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New Analysis Platform Identifies VUS as Potential Biomarker for Endometriosis


NEW YORK – Researchers from molecular diagnostics firm Genzeva and their collaborators have developed an analysis engine for genetic variants that has shown promise for uncovering new potential biomarkers for endometriosis.

Described in a paper in the Journal of Molecular Diagnostics in late March, the platform, dubbed Biomimetic Digital Twin Ecosystem, was developed in partnership with researchers from Rylti BioPharma, LumaGene, Qiagen Digital Insights, and Brigham & Women’s Hospital.

In the study, the authors analyzed exome sequencing data for 12 endometriosis patients and matched controls. They incorporated DNA variants and phenotype-ranked variants generated with the Qiagen Clinical Insight (QCI) Interpret variant analysis software into a data pool, which they fed into an analysis engine. The engine is underpinned by so-called expert knowledge graphs that were constructed using previously reported variants linked to endometriosis, pathology reports on each endometriosis sample, and patients' medical records.

The analysis identified eight pathogenic mutations associated with endometriosis, endometrial cancer, or an endometrial form of ovarian cancer in the patient samples and none in the controls.

It also reported four variants of uncertain significance in patient samples that were absent in the controls, indicating possible association with endometriosis-related disorders. Notably, one VUS in the MUC20 gene was identified in all 12 patient samples, suggesting a possible biomarker for the disease.

The authors noted that further research is needed to confirm the role of the VUS in endometriosis.

"We do have to do additional studies for confirmation," said William Kearns, cofounder, CEO, and CSO of Genzeva and LumaGene and the corresponding author of the study.

Previously a professor at Johns Hopkins University School of Medicine, Kearns and his wife Laura Kearns, a coauthor of the study, are owners of Genzeva and LumaGene. They also own stocks in Rylti BioPharma’s parent company, Rylti.

Potential limitations of the study are the small sample size and that all patients were of European ancestry. Additionally, the tool requires expert knowledge graphs, which could also introduce unintentional bias, according to the authors.

Kearns said Genzeva, which is based in Rockville, Maryland, has filed a provisional patent application for the analysis workflow. Meanwhile, Rylti has filed a patent related to the Biomimetic Digital Twin Ecosystem technology, he noted.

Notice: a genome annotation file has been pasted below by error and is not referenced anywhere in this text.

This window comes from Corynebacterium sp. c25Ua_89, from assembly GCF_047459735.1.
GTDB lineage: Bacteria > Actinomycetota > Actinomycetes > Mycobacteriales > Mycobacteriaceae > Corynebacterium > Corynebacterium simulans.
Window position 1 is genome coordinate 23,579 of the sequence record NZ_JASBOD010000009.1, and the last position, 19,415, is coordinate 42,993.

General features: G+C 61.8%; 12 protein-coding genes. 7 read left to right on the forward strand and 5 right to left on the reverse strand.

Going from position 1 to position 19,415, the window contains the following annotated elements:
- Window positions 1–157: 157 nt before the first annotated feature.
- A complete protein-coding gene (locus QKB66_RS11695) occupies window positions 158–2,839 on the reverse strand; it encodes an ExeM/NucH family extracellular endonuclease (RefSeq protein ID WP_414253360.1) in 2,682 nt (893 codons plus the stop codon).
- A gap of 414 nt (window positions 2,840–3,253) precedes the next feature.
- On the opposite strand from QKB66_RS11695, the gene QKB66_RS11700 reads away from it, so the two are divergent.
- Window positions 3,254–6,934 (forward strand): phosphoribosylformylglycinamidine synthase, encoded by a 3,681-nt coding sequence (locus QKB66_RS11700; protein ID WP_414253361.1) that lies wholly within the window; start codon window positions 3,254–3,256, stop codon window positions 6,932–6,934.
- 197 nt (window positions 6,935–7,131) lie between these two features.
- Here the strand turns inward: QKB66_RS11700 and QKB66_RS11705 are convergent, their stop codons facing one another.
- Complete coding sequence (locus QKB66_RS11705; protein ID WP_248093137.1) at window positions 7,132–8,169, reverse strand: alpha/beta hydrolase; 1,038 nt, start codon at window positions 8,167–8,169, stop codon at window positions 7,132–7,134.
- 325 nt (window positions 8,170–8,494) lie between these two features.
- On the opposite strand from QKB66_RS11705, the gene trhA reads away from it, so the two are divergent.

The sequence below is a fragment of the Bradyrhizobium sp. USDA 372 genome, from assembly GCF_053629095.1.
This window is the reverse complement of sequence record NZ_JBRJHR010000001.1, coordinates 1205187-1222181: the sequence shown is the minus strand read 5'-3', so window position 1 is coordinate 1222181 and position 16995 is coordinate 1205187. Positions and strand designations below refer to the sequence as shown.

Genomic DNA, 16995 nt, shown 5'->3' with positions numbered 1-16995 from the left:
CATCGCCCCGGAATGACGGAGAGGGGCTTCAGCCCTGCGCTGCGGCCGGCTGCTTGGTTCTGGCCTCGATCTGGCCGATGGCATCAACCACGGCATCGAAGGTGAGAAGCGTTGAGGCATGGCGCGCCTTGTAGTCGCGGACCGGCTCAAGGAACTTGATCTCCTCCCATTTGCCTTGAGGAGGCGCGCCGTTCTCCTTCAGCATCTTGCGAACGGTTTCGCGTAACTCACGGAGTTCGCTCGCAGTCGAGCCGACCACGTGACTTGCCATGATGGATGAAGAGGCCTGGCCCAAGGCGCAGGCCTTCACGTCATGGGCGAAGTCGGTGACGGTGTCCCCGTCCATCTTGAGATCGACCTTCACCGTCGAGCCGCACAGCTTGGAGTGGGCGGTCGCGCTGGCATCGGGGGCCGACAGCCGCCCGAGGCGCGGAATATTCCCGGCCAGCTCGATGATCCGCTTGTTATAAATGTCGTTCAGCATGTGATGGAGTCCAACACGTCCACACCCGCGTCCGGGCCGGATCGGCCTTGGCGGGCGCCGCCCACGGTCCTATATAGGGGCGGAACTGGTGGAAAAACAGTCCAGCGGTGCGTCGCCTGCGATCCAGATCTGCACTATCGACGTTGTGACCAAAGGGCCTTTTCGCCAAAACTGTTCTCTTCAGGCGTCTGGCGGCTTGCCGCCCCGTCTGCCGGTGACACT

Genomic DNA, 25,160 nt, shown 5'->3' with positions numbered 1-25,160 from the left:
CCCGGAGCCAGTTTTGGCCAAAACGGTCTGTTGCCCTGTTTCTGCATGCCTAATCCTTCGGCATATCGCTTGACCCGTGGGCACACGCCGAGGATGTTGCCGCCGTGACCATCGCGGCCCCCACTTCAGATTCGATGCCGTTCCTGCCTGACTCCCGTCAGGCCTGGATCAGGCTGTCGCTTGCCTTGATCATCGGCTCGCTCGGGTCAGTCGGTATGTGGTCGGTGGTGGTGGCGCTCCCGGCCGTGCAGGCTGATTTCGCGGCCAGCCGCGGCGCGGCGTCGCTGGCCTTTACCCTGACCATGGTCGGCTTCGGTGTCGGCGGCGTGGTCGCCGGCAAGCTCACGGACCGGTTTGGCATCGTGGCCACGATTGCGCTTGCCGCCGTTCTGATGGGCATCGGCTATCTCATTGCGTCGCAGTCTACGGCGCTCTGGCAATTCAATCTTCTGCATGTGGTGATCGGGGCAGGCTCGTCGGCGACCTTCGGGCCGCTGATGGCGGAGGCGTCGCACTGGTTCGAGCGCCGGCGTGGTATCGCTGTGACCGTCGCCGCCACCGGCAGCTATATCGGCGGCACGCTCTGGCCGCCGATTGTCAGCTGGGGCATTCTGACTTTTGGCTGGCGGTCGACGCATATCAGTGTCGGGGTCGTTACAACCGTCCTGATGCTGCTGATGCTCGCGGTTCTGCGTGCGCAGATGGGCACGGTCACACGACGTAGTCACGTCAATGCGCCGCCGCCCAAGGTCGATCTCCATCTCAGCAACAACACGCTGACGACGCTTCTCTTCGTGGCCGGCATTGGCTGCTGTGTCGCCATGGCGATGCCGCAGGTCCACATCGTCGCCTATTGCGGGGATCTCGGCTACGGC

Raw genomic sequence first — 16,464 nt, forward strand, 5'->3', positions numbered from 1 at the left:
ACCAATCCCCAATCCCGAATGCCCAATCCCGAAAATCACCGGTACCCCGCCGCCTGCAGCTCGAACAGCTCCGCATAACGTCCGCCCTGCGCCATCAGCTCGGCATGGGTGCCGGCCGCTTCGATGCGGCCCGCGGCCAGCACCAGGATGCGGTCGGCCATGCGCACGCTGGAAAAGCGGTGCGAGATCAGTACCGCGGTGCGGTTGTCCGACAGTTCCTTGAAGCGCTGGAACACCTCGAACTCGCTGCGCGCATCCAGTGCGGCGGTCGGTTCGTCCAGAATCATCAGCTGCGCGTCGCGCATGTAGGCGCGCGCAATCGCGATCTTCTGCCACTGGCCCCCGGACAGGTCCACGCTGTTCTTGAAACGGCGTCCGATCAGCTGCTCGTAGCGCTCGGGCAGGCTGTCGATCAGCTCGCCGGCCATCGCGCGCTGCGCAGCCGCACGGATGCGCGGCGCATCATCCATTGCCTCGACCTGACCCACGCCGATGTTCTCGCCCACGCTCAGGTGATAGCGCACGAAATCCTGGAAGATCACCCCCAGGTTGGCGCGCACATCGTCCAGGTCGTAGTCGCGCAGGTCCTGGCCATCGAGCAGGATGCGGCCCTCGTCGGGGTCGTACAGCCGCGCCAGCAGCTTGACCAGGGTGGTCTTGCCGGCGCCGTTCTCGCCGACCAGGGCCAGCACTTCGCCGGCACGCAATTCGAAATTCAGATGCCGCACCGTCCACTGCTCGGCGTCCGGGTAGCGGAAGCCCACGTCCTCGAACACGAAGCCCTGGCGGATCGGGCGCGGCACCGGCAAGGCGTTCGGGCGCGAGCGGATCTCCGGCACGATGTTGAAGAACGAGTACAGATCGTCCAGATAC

Genzeva and Rylti, which started their collaboration roughly a year ago, have a bidirectional licensing agreement, enabling the former to sell and license the latter’s technology to potential customers. The companies also have a profit-sharing agreement in place, he said.

Kearns also noted that the collaborators are now applying the method to a larger cohort to help uncover molecular insights for "a very complex autoimmune disease." 

While the paper referenced a report by the National Academies of Sciences, Engineering, and Medicine (NAS) on digital twins, the platform, despite its name, does not appear to employ digital twin technology per the NAS standard.

The NAS report defined a digital twin as "a set of virtual information constructs that mimics the structure, context, and behavior of a natural, engineered, or social system (or system-of-systems), is dynamically updated with data from its physical twin, has a predictive capability, and informs decisions that realize value." It also noted that "the bidirectional interaction between the virtual and the physical is central to the digital twin."

According to Reinhard Laubenbacher, director of the Laboratory for Systems Medicine at the University of Florida, who was not involved in the Genzeva study, the analysis engine does not meet that definition. "The NAS report makes quite clear that the key feature of a digital twin is the bidirectional interplay between the physical twin (the patient or a patient population) and its digital counterpart (a model or algorithm calibrated to the specific physical twin)," he said. "This is the connection missing in the platform, as described."

Joseph Glick, cofounder and chief innovation officer of Rylti and a coauthor of the study, acknowledged that the technology his team developed was named independently from the NAS report, and the platform should not be confused with the concept of digital twins as described in that report.